Chukha seems to have left a good taste in the mouth — good income for Bhutan and cheap electricity for India. King Jigme Singhe Wangchuk said as much while presiding over the signing of a memorandum of understanding to study the feasibility of the Bunakha Reservoir Scheme in Thimphu on 6 November, reports Kuensel. King Jigme pointed to the Chukha Hydro Power Corporation as “a shining testimony of Indo-Bhutan friendship.” Like the Chukhha Project the new project is also on the Wang Chu, but seven kilometres upstream. The project is expected to require a 140-metre dam across the Wangchu and two power houses producing 60 megawatts each. The total estimated cost is Nu (IRs) 1,200 million.
Apparently, Chine se restaurants in Delhi have decided to retain desi cooks and make up for the lost flavour by having “Mongoloid waiters” from Nepal. Since the authentic chef, whether from Sechuan or Hunan is rather difficult to import, and since a Punjabi dhaba cook can whip up a mean chopsuey anyway, this proved the easiest way to provide make-believe ethnic chic, which seems to be the rage, in the Indian capital these days. The. Times of India reports, “Most of these Chinamen are actually Nepalese hauled over from across the border.” Or could it be that some of them are. Naga or Manipuri? There is great resentment amongst the Northeast population that Hindustanis in the Indian mainland refer to, them generically as Nepalis,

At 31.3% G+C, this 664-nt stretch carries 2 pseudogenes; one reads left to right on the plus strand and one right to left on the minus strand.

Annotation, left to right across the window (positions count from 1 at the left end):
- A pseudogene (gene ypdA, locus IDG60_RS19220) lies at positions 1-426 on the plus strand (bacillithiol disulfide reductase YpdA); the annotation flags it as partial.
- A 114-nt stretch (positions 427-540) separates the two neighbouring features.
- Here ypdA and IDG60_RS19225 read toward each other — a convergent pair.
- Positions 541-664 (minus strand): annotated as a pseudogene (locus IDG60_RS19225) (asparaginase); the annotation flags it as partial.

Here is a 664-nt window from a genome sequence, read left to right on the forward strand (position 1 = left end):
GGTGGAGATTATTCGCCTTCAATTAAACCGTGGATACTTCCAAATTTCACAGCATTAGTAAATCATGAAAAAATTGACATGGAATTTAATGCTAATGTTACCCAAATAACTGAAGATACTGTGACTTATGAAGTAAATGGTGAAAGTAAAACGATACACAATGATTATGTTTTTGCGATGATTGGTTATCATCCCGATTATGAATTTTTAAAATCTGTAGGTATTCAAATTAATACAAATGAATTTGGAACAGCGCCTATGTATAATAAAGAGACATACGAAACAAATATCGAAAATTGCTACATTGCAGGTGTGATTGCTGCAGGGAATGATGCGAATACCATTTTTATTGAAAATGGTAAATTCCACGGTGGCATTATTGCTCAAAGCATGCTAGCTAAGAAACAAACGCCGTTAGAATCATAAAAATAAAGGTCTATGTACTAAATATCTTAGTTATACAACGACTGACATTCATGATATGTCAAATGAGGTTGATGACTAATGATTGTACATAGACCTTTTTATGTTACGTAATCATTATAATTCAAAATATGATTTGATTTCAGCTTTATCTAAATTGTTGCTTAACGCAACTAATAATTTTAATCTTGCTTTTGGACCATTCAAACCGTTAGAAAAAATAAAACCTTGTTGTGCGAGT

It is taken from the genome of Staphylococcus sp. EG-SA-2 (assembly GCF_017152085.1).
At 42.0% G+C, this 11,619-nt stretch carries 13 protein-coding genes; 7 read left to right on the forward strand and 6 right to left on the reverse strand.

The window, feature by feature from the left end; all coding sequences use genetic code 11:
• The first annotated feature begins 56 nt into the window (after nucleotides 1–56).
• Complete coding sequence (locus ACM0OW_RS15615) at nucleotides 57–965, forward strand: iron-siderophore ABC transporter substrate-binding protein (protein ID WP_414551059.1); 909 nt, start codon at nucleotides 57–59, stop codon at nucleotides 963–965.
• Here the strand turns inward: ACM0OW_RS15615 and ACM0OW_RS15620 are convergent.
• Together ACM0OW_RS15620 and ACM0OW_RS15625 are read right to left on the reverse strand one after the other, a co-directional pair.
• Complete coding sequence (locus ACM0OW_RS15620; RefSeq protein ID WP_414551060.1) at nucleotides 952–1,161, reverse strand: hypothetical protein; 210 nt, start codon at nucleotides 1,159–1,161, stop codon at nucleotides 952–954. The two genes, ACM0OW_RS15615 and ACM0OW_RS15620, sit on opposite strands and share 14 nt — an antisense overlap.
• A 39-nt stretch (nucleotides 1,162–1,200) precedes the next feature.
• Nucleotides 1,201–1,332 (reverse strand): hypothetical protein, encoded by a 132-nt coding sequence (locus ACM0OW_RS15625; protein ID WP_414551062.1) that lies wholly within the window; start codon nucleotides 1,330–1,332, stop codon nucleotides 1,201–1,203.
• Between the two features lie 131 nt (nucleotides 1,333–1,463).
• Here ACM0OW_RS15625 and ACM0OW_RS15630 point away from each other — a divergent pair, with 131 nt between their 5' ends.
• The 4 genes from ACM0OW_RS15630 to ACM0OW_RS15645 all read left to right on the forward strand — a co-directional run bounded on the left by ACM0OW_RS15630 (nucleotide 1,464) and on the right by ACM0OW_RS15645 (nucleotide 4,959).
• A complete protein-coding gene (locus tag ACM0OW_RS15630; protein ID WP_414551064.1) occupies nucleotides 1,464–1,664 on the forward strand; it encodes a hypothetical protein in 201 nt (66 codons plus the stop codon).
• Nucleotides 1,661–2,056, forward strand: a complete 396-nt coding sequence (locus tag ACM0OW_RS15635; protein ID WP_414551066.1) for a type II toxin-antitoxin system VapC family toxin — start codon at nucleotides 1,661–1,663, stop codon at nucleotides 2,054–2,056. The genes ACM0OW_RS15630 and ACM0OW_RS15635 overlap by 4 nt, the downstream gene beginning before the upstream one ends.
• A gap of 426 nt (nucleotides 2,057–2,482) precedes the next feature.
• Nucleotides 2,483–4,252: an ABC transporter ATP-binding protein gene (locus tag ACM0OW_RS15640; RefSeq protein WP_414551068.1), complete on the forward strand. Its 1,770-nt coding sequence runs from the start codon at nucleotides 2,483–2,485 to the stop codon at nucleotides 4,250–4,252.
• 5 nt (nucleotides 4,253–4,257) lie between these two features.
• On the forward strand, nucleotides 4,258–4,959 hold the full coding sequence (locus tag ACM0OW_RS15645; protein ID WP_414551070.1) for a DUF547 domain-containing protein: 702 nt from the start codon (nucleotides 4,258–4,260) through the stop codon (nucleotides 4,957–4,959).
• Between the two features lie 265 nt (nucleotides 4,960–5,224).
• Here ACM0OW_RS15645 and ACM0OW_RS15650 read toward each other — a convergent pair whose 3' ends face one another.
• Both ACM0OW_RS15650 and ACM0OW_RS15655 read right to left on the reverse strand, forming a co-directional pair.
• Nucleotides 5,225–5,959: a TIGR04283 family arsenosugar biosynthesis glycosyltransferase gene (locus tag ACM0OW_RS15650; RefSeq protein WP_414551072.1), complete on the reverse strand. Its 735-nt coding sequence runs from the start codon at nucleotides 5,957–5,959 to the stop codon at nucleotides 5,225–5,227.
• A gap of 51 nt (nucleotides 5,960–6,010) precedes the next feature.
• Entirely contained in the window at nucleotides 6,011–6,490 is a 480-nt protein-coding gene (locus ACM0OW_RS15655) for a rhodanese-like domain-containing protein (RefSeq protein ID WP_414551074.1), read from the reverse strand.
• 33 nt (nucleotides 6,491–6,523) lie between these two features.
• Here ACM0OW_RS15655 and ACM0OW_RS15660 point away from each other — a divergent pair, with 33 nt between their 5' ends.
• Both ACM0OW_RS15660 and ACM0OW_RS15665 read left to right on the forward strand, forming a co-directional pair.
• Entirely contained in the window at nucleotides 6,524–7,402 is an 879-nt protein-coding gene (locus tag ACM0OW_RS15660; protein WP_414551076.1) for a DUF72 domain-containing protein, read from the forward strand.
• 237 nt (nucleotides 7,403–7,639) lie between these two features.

If the intro of Manisha Jain’s article in The Statesman is to be believed Arunachal Pradesh is “the land of numerous tribes and dialects, dark, brooding mountains and lush green valleys (which) is rich in mineral resources, forests, arts and crafts yet plagued by backwardness.” The piece turns out to be about yaks and, when she gets around to it, Jain provides some useful information. The National Research Centre on Yaks set up in Dining, is presently conducting a study of yak genetics and examining the characteristics of the animal’s “undercoat”. Fifty-one varieties of grass species have been obtained from different countries for fodder tests. Five or six varieties a rethought to have passed the taste test of the Centre’s finicky yaks. Sally, the Centre is understaffed. It has only one scientist its residence, reports Jain. Yaks deserve better treatment.